Student Loans: These Schools Promise You’ll Graduate Loan-Free — Is There a Catch?

Happy Hispanic female graduate holds her diploma.
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Government efforts to address the student debt crisis have met with mixed results over the past year or so, with the Biden administration announcing a pair of debt relief programs in recent weeks after a more ambitious federal student loan forgiveness program was shot down over the summer. Now, a group of colleges aim to fix the problem by helping students graduate with no loans.

About two dozen colleges have introduced no-loan policies, meaning they’re eliminating student loans from their financial aid packages, CNBC reported. One of those schools is Lafayette College in Easton, Pennsylvania, which announced that families with household incomes of up to $200,000 can now use grants and work study programs for financial aid instead of loans.

“College is expensive — we have to make sure we keep it accessible,” Lafayette President Nicole Hurd told CNBC. “We have a moral obligation to make sure our low- and moderate-income families know that college is the best investment you’ll make in yourself.”

No-loan colleges are not a new phenomenon. As recently as January 2023, LendingTree listed 56 U.S. colleges and universities that had no-loan policies in place for either all students, low-income students or in-state students.

Many of the schools on that list are prestigious (and expensive) private universities such as Harvard, Yale, Columbia, Princeton, Duke and Stanford. But there are also several state university systems, including those in Arizona, California, Illinois and North Carolina.

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The list of no-loan colleges has grown this year as student loan forgiveness entered the national spotlight, bringing into clearer focus how many student loan borrowers are struggling to pay down their debt. Federal student loan payments resumed this month following a three-and-a-half-year pause — and many borrowers are not financially prepared.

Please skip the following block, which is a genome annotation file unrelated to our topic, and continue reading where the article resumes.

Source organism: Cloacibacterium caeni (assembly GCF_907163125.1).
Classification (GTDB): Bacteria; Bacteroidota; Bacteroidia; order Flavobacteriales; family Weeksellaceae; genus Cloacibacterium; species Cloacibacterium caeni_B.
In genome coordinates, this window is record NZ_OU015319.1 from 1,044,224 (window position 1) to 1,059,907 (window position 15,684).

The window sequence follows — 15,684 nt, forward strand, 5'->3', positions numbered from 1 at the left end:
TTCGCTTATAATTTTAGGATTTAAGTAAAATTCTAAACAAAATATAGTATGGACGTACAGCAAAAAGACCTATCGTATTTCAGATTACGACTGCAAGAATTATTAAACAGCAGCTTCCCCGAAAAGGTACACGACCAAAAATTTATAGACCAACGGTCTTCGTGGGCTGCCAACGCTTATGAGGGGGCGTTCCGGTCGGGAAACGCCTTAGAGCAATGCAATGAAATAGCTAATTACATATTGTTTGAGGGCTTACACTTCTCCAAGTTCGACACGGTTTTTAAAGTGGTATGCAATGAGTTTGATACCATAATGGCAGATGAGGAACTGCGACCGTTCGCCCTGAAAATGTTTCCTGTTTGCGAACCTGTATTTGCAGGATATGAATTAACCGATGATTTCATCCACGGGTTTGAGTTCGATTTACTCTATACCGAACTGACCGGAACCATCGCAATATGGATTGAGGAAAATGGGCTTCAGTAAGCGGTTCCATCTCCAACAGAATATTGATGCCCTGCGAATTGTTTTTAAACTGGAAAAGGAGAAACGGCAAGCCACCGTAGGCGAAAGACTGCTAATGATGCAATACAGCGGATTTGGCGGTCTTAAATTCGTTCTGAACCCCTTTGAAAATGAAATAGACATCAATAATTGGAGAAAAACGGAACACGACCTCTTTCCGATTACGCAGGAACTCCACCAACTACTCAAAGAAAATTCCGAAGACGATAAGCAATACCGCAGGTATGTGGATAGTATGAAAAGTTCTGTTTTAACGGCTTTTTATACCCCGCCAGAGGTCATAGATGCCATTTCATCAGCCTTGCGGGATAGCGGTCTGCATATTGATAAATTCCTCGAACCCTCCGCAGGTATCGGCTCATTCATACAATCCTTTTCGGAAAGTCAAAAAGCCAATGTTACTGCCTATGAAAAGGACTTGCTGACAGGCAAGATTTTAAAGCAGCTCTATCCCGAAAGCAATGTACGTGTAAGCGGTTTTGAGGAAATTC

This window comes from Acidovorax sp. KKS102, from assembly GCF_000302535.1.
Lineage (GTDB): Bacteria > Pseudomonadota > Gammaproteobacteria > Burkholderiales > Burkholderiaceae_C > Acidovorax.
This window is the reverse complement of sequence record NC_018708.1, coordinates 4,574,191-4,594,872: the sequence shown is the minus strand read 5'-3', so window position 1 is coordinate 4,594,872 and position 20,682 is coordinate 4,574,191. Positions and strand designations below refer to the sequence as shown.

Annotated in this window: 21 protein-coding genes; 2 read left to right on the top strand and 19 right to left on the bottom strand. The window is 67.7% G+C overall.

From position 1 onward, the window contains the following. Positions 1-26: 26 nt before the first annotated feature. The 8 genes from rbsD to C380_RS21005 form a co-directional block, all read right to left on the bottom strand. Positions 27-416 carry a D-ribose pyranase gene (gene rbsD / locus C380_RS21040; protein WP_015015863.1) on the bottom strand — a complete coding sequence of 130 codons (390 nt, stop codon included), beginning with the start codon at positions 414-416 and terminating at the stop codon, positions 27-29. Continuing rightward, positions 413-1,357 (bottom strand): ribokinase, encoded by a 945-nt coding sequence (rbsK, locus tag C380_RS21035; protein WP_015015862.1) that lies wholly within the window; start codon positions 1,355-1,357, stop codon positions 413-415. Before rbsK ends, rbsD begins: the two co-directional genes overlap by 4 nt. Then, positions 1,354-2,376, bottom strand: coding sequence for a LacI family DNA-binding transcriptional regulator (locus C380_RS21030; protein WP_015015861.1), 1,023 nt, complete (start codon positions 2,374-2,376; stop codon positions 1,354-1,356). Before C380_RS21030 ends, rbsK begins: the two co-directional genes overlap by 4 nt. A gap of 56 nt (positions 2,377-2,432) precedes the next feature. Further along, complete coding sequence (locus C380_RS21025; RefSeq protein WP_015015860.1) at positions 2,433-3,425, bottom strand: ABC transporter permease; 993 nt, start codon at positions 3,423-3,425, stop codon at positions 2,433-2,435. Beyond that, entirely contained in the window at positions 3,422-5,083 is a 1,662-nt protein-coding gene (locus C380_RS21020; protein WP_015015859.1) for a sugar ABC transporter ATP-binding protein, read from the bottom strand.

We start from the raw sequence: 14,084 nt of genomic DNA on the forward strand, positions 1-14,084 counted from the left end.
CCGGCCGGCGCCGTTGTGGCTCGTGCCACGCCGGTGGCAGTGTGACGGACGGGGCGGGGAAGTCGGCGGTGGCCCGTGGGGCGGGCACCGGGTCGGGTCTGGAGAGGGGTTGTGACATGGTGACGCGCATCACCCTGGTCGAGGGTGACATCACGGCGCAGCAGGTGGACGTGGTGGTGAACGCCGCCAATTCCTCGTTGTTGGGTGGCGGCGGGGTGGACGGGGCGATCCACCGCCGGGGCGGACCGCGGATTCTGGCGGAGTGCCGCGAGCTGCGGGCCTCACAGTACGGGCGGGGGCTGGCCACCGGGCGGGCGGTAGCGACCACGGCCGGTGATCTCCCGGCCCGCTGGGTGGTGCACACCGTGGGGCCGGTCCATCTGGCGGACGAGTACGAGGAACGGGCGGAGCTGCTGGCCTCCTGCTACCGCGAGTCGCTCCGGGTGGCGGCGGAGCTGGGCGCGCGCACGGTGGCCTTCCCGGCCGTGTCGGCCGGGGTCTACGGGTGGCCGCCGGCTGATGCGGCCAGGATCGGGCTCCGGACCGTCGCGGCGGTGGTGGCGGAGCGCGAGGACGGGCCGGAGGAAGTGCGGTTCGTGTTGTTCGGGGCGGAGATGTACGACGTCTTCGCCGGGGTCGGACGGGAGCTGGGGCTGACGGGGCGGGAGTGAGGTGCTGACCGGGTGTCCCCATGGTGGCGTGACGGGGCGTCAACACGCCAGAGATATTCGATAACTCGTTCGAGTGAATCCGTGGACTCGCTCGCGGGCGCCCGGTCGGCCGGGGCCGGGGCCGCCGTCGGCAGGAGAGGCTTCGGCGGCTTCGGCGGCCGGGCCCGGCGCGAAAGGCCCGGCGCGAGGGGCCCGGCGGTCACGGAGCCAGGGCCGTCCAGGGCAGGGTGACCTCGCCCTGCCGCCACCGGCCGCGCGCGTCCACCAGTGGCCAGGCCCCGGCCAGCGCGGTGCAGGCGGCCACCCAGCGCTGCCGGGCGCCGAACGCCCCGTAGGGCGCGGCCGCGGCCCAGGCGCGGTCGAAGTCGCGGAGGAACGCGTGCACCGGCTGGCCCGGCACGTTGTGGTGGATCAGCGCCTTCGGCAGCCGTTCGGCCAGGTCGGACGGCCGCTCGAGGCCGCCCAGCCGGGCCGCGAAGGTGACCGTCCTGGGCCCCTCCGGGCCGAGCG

Meanwhile, millions of current and future students need either government or private loans to afford college tuition and other costs that have skyrocketed in recent decades.

Over the past 20 years alone, tuition and fees at private universities have more than doubled (up 132%) in pure dollar amounts and are up about 40% when adjusted for inflation, according to U.S. News data. In-state tuition and fees at public universities have increased by about 158%, or about 56% when adjusted for inflation. The average total student loan debt is around $30,000, U.S. News reported.

Schools that have implemented no-loan policies “have addressed the biggest concern for students and parents, which is assuming too much debt,” Robert Franek, The Princeton Review’s editor-in-chief and author of “The Best 389 Colleges,”  told CNBC.  “They are saying to students and parents: ‘I see you and I hear you.'”

But one thing to keep in mind is that “no loan” does not mean “free.” As U.S. News reported, most no-loan colleges aim to cover each family’s “demonstrated financial need,” which is the difference between the cost of attendance and the expected family contribution, or EFC.

Even at no-loans colleges, some families and students might still need to borrow money to cover college costs — which usually means getting loans from a private lender.  

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